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OHSAS 18001 History

/OHSAS 18001 History
OHSAS 18001 History2018-04-13T09:57:50+00:00

OHSAS 18001 is the British standard for occupational health and safety management in organisations.

ISO-StampIt’s a fairly recent creation, with a short history. However, it has quickly been adopted at national and international levels, and been put to the test long enough to have warranted a significant revision.

The certification applies to the Occupational Health and Safety Systems (OHSM) industry. Prior to 1999, there had been a glut of different schemes and standards available – which made it extremely difficult for businesses within the industry to make informed choices about which system to adopt.

OHSAS 18001 was originally developed as a result of a consensus between various consultancies and international certifying bodies. Health and safety had been a concern in the workplace for several decades, and many countries and industries had developed their own particular regulations. However, there was a clear need for a standard that could be systematically implemented in an organisation and assessed against.

For this reason, several bodies convened to form the OHSAS Project Group, in order to put something together that would act as one single and widely accepted standard. Their intention was to distill the core principles of health and safety that were important in human organisations, and codify them in a general document.

In 1999, the first incarnation of OHSAS 18001 was produced, alongside its peer document, OHSAS 18002. OHSAS 18001 specified requirements for health and safety management systems, whereas 18002 laid out procedures for implementation.

OHSAS 18001 was updated in 2007, in order to integrate well with other management systems standards commonly implemented in organisations – ISO 9001 and ISO 14001. The principal amendments were quite minor. Some of the key changes listed are detailed below:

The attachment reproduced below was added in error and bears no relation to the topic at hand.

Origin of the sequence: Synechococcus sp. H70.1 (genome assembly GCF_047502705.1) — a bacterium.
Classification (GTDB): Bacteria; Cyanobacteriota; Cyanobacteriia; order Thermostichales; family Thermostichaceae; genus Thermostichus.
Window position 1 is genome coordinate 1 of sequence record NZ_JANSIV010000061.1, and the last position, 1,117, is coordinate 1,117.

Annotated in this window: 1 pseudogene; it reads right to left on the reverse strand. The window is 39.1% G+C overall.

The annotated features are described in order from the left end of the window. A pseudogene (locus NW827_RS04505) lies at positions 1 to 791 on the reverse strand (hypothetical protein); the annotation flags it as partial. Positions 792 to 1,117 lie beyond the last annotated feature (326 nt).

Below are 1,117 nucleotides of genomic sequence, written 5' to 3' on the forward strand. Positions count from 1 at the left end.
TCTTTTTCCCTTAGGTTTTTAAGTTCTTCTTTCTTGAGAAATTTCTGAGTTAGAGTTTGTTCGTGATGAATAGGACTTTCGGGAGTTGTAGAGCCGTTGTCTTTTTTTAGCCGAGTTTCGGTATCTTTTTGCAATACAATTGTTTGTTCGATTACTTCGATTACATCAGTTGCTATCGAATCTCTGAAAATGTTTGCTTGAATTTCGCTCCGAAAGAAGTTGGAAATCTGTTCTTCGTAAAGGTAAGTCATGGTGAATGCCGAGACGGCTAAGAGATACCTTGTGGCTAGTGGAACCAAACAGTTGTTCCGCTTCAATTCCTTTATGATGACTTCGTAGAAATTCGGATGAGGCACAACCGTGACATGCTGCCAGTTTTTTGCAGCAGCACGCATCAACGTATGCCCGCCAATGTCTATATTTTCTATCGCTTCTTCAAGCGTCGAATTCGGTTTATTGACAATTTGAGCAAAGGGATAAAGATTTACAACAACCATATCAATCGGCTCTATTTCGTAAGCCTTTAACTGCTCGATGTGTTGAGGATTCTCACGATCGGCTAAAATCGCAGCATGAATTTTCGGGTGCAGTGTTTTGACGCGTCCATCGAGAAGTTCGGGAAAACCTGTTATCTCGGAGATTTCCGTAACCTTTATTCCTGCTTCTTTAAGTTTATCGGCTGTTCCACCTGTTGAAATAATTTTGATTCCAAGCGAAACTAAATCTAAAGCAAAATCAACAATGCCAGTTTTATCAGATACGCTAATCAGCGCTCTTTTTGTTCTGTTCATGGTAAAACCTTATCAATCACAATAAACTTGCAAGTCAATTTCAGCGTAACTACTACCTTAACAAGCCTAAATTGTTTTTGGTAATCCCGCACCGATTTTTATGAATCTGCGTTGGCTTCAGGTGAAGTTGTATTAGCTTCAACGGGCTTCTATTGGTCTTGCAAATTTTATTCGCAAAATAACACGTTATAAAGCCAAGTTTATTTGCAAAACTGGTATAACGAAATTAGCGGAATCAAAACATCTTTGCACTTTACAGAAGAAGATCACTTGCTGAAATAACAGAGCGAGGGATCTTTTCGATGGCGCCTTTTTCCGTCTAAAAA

1. Health’ is now given greater focus within the standard
  2. Rather than being referred to as a ‘specification,’ ISO 18001 is now known as a standard
  3. The terms ‘incident’ and ‘accident’ are now interchangeable and not separate in meaning
  4. The methodology for investigating incidents has been altered

The changes to the standard are more numerous and wide-ranging than those listed above, so your business would need to refer to the updated legislation for more information.

The update also made room for increased emphasis on the ‘health’ component of health and safety. Various other modifications were made to make the standard easier to implement – terms were clarified, definitions added and sections were rewritten for clarity.

After the update, the British Standards Institution adopted OHSAS 18001 as British Standard. Although it is still not used by the International Organisation for Standardisation, it’s recognised worldwide as the premier standard for health and safety management systems, and is used by more than 50,000 businesses worldwide.